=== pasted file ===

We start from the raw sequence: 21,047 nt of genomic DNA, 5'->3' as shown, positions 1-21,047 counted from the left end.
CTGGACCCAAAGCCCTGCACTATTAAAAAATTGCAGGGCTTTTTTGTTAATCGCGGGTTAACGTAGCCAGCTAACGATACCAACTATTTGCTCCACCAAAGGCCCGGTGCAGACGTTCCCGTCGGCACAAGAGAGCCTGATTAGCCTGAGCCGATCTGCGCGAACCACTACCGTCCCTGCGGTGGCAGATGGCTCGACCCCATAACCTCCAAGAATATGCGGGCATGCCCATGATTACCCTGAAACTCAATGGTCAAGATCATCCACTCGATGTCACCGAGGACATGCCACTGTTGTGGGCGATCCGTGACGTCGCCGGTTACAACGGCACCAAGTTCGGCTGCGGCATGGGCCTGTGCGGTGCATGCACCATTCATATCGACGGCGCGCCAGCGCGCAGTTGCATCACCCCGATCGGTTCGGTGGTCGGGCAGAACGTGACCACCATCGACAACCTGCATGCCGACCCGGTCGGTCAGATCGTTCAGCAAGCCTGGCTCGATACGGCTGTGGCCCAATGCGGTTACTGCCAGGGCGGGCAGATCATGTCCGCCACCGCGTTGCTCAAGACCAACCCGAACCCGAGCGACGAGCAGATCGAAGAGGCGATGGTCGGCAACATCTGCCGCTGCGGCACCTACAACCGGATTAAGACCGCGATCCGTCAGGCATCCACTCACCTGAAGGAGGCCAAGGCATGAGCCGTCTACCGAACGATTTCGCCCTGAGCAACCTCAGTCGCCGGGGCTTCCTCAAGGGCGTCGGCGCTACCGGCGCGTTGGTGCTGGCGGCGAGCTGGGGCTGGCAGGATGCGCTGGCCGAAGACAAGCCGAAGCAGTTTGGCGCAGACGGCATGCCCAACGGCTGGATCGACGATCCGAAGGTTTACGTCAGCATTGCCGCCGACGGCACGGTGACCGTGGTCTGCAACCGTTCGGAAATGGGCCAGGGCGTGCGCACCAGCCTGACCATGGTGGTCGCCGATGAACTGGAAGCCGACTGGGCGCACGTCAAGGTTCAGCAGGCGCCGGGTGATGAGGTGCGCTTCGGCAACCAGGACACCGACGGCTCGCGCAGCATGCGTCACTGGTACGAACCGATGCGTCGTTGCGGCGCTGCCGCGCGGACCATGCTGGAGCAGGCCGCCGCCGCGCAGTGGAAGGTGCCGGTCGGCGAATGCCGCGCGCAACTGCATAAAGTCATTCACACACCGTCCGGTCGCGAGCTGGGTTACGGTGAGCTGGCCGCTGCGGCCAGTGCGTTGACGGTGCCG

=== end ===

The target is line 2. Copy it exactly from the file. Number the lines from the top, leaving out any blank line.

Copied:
CTGGACCCAAAGCCCTGCACTATTAAAAAATTGCAGGGCTTTTTTGTTAATCGCGGGTTAACGTAGCCAGCTAACGATACCAACTATTTGCTCCACCAAAGGCCCGGTGCAGACGTTCCCGTCGGCACAAGAGAGCCTGATTAGCCTGAGCCGATCTGCGCGAACCACTACCGTCCCTGCGGTGGCAGATGGCTCGACCCCATAACCTCCAAGAATATGCGGGCATGCCCATGATTACCCTGAAACTCAATGGTCAAGATCATCCACTCGATGTCACCGAGGACATGCCACTGTTGTGGGCGATCCGTGACGTCGCCGGTTACAACGGCACCAAGTTCGGCTGCGGCATGGGCCTGTGCGGTGCATGCACCATTCATATCGACGGCGCGCCAGCGCGCAGTTGCATCACCCCGATCGGTTCGGTGGTCGGGCAGAACGTGACCACCATCGACAACCTGCATGCCGACCCGGTCGGTCAGATCGTTCAGCAAGCCTGGCTCGATACGGCTGTGGCCCAATGCGGTTACTGCCAGGGCGGGCAGATCATGTCCGCCACCGCGTTGCTCAAGACCAACCCGAACCCGAGCGACGAGCAGATCGAAGAGGCGATGGTCGGCAACATCTGCCGCTGCGGCACCTACAACCGGATTAAGACCGCGATCCGTCAGGCATCCACTCACCTGAAGGAGGCCAAGGCATGAGCCGTCTACCGAACGATTTCGCCCTGAGCAACCTCAGTCGCCGGGGCTTCCTCAAGGGCGTCGGCGCTACCGGCGCGTTGGTGCTGGCGGCGAGCTGGGGCTGGCAGGATGCGCTGGCCGAAGACAAGCCGAAGCAGTTTGGCGCAGACGGCATGCCCAACGGCTGGATCGACGATCCGAAGGTTTACGTCAGCATTGCCGCCGACGGCACGGTGACCGTGGTCTGCAACCGTTCGGAAATGGGCCAGGGCGTGCGCACCAGCCTGACCATGGTGGTCGCCGATGAACTGGAAGCCGACTGGGCGCACGTCAAGGTTCAGCAGGCGCCGGGTGATGAGGTGCGCTTCGGCAACCAGGACACCGACGGCTCGCGCAGCATGCGTCACTGGTACGAACCGATGCGTCGTTGCGGCGCTGCCGCGCGGACCATGCTGGAGCAGGCCGCCGCCGCGCAGTGGAAGGTGCCGGTCGGCGAATGCCGCGCGCAACTGCATAAAGTCATTCACACACCGTCCGGTCGCGAGCTGGGTTACGGTGAGCTGGCCGCTGCGGCCAGTGCGTTGACGGTGCCG